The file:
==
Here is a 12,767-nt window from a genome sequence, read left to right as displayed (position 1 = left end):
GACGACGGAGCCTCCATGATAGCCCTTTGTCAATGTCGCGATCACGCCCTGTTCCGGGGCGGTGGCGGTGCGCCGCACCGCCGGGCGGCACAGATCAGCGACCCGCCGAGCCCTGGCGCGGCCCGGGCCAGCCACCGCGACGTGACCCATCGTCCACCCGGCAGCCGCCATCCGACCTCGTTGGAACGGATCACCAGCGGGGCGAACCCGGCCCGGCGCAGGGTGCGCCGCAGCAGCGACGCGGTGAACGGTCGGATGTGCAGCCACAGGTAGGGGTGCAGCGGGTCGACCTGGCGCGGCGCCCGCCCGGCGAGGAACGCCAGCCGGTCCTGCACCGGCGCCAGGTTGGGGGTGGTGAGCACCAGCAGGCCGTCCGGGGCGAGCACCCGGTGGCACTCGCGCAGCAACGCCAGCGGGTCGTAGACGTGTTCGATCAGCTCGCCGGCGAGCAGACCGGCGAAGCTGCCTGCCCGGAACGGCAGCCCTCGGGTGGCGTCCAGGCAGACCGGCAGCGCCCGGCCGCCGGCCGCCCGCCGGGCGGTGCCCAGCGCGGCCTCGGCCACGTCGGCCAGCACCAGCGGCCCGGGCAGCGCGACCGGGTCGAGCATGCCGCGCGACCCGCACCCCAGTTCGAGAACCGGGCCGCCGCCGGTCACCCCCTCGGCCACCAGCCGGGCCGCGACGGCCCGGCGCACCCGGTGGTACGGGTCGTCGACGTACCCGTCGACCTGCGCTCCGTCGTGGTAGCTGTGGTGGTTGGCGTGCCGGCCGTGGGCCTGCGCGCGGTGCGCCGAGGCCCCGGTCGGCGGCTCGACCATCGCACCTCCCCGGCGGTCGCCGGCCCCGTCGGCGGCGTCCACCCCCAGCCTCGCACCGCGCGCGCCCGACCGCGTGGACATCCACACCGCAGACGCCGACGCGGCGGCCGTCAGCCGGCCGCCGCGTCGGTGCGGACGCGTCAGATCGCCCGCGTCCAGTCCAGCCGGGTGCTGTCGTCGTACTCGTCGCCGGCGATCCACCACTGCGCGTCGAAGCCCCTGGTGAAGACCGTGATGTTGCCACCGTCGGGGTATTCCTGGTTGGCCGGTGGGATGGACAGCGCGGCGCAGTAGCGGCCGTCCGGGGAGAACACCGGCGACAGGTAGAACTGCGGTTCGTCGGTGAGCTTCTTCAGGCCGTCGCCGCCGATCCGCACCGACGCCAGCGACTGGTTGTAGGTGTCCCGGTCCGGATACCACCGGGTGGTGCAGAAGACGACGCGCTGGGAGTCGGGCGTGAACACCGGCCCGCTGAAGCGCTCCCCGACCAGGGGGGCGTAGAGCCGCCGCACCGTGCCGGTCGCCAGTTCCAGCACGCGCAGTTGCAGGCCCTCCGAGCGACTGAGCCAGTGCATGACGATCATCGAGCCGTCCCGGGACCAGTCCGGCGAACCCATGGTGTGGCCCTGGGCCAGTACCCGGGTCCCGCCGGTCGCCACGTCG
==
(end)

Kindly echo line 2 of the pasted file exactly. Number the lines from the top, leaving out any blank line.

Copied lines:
GACGACGGAGCCTCCATGATAGCCCTTTGTCAATGTCGCGATCACGCCCTGTTCCGGGGCGGTGGCGGTGCGCCGCACCGCCGGGCGGCACAGATCAGCGACCCGCCGAGCCCTGGCGCGGCCCGGGCCAGCCACCGCGACGTGACCCATCGTCCACCCGGCAGCCGCCATCCGACCTCGTTGGAACGGATCACCAGCGGGGCGAACCCGGCCCGGCGCAGGGTGCGCCGCAGCAGCGACGCGGTGAACGGTCGGATGTGCAGCCACAGGTAGGGGTGCAGCGGGTCGACCTGGCGCGGCGCCCGCCCGGCGAGGAACGCCAGCCGGTCCTGCACCGGCGCCAGGTTGGGGGTGGTGAGCACCAGCAGGCCGTCCGGGGCGAGCACCCGGTGGCACTCGCGCAGCAACGCCAGCGGGTCGTAGACGTGTTCGATCAGCTCGCCGGCGAGCAGACCGGCGAAGCTGCCTGCCCGGAACGGCAGCCCTCGGGTGGCGTCCAGGCAGACCGGCAGCGCCCGGCCGCCGGCCGCCCGCCGGGCGGTGCCCAGCGCGGCCTCGGCCACGTCGGCCAGCACCAGCGGCCCGGGCAGCGCGACCGGGTCGAGCATGCCGCGCGACCCGCACCCCAGTTCGAGAACCGGGCCGCCGCCGGTCACCCCCTCGGCCACCAGCCGGGCCGCGACGGCCCGGCGCACCCGGTGGTACGGGTCGTCGACGTACCCGTCGACCTGCGCTCCGTCGTGGTAGCTGTGGTGGTTGGCGTGCCGGCCGTGGGCCTGCGCGCGGTGCGCCGAGGCCCCGGTCGGCGGCTCGACCATCGCACCTCCCCGGCGGTCGCCGGCCCCGTCGGCGGCGTCCACCCCCAGCCTCGCACCGCGCGCGCCCGACCGCGTGGACATCCACACCGCAGACGCCGACGCGGCGGCCGTCAGCCGGCCGCCGCGTCGGTGCGGACGCGTCAGATCGCCCGCGTCCAGTCCAGCCGGGTGCTGTCGTCGTACTCGTCGCCGGCGATCCACCACTGCGCGTCGAAGCCCCTGGTGAAGACCGTGATGTTGCCACCGTCGGGGTATTCCTGGTTGGCCGGTGGGATGGACAGCGCGGCGCAGTAGCGGCCGTCCGGGGAGAACACCGGCGACAGGTAGAACTGCGGTTCGTCGGTGAGCTTCTTCAGGCCGTCGCCGCCGATCCGCACCGACGCCAGCGACTGGTTGTAGGTGTCCCGGTCCGGATACCACCGGGTGGTGCAGAAGACGACGCGCTGGGAGTCGGGCGTGAACACCGGCCCGCTGAAGCGCTCCCCGACCAGGGGGGCGTAGAGCCGCCGCACCGTGCCGGTCGCCAGTTCCAGCACGCGCAGTTGCAGGCCCTCCGAGCGACTGAGCCAGTGCATGACGATCATCGAGCCGTCCCGGGACCAGTCCGGCGAACCCATGGTGTGGCCCTGGGCCAGTACCCGGGTCCCGCCGGTCGCCACGTCG